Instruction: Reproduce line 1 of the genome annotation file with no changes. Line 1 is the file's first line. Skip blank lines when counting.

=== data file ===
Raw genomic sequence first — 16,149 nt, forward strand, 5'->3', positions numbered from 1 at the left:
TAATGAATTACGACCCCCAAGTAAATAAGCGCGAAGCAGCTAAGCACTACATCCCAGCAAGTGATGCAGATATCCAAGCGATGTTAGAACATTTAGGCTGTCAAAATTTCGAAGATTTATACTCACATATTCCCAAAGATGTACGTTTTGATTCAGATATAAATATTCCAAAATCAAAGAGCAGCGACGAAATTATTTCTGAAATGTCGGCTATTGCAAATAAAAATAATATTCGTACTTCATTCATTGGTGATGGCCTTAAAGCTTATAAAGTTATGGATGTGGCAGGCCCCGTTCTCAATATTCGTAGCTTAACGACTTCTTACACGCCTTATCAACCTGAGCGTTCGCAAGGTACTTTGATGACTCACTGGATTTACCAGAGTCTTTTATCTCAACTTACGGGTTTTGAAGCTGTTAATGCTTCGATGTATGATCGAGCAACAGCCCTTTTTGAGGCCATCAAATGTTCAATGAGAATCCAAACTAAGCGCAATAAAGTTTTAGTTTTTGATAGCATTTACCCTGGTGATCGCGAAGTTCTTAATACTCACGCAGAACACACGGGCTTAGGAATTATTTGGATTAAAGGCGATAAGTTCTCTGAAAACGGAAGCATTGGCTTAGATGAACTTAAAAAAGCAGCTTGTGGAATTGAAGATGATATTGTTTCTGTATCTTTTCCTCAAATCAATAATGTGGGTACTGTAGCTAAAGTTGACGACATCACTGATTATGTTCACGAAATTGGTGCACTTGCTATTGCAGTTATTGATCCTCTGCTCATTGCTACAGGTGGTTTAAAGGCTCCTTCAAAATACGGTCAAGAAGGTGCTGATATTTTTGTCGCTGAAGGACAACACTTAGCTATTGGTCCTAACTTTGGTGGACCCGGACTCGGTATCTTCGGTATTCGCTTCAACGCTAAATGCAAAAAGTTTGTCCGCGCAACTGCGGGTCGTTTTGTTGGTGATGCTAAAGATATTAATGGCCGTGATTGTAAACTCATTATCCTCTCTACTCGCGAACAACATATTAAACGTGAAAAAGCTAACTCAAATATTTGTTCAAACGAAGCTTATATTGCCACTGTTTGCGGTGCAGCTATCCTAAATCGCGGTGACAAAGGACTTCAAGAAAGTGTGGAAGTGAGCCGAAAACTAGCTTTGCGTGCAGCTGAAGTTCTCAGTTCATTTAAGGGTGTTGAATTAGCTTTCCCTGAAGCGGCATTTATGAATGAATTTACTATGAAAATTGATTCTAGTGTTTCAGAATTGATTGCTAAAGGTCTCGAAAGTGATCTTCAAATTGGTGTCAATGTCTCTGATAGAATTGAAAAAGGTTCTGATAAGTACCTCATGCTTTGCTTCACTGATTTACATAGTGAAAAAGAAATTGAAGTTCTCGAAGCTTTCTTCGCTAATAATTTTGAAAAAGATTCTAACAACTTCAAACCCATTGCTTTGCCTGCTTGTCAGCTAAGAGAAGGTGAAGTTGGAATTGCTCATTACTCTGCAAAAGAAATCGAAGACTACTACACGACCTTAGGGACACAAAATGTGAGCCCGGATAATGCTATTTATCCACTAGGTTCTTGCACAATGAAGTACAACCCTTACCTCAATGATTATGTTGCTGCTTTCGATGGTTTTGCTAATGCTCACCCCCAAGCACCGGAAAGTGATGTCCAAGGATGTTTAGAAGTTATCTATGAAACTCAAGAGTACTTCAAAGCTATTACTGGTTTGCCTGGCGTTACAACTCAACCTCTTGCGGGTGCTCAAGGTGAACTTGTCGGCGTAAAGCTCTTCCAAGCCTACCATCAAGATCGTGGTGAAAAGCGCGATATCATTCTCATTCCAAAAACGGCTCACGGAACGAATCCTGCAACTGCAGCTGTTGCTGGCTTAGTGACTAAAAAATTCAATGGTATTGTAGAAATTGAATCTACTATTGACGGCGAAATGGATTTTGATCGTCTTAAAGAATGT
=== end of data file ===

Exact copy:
Raw genomic sequence first — 16,149 nt, forward strand, 5'->3', positions numbered from 1 at the left: